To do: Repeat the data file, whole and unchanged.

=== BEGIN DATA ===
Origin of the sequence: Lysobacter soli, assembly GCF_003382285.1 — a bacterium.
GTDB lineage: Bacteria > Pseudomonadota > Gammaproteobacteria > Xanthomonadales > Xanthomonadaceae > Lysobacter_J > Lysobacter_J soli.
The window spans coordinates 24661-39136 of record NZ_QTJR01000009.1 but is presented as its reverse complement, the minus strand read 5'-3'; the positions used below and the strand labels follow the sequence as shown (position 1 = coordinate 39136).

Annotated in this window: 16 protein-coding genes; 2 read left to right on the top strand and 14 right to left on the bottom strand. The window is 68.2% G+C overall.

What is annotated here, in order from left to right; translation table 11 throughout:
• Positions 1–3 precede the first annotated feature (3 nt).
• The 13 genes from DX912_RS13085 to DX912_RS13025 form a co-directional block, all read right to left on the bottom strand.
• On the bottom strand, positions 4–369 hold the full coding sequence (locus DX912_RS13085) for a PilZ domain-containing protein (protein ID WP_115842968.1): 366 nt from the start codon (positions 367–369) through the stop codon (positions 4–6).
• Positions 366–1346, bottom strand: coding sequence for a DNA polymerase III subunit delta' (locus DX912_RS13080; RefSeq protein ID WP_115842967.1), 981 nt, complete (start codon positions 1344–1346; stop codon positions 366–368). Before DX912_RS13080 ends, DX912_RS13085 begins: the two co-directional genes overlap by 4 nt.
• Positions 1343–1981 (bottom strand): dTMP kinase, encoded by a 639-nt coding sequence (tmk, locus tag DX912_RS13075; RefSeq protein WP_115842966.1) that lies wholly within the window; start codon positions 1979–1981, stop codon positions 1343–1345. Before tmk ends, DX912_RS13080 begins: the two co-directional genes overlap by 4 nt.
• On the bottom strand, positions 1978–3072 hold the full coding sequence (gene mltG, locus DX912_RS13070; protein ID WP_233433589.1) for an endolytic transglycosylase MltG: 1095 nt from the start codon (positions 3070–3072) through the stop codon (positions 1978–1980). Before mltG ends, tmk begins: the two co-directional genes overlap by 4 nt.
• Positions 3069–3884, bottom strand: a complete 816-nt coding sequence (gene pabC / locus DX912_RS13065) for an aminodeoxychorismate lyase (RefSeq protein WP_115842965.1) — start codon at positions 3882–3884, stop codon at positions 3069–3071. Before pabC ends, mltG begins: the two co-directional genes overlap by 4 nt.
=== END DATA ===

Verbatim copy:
Origin of the sequence: Lysobacter soli, assembly GCF_003382285.1 — a bacterium.
GTDB lineage: Bacteria > Pseudomonadota > Gammaproteobacteria > Xanthomonadales > Xanthomonadaceae > Lysobacter_J > Lysobacter_J soli.
The window spans coordinates 24661-39136 of record NZ_QTJR01000009.1 but is presented as its reverse complement, the minus strand read 5'-3'; the positions used below and the strand labels follow the sequence as shown (position 1 = coordinate 39136).

Annotated in this window: 16 protein-coding genes; 2 read left to right on the top strand and 14 right to left on the bottom strand. The window is 68.2% G+C overall.

What is annotated here, in order from left to right; translation table 11 throughout:
• Positions 1–3 precede the first annotated feature (3 nt).
• The 13 genes from DX912_RS13085 to DX912_RS13025 form a co-directional block, all read right to left on the bottom strand.
• On the bottom strand, positions 4–369 hold the full coding sequence (locus DX912_RS13085) for a PilZ domain-containing protein (protein ID WP_115842968.1): 366 nt from the start codon (positions 367–369) through the stop codon (positions 4–6).
• Positions 366–1346, bottom strand: coding sequence for a DNA polymerase III subunit delta' (locus DX912_RS13080; RefSeq protein ID WP_115842967.1), 981 nt, complete (start codon positions 1344–1346; stop codon positions 366–368). Before DX912_RS13080 ends, DX912_RS13085 begins: the two co-directional genes overlap by 4 nt.
• Positions 1343–1981 (bottom strand): dTMP kinase, encoded by a 639-nt coding sequence (tmk, locus tag DX912_RS13075; RefSeq protein WP_115842966.1) that lies wholly within the window; start codon positions 1979–1981, stop codon positions 1343–1345. Before tmk ends, DX912_RS13080 begins: the two co-directional genes overlap by 4 nt.
• On the bottom strand, positions 1978–3072 hold the full coding sequence (gene mltG, locus DX912_RS13070; protein ID WP_233433589.1) for an endolytic transglycosylase MltG: 1095 nt from the start codon (positions 3070–3072) through the stop codon (positions 1978–1980). Before mltG ends, tmk begins: the two co-directional genes overlap by 4 nt.
• Positions 3069–3884, bottom strand: a complete 816-nt coding sequence (gene pabC / locus DX912_RS13065) for an aminodeoxychorismate lyase (RefSeq protein WP_115842965.1) — start codon at positions 3882–3884, stop codon at positions 3069–3071. Before pabC ends, mltG begins: the two co-directional genes overlap by 4 nt.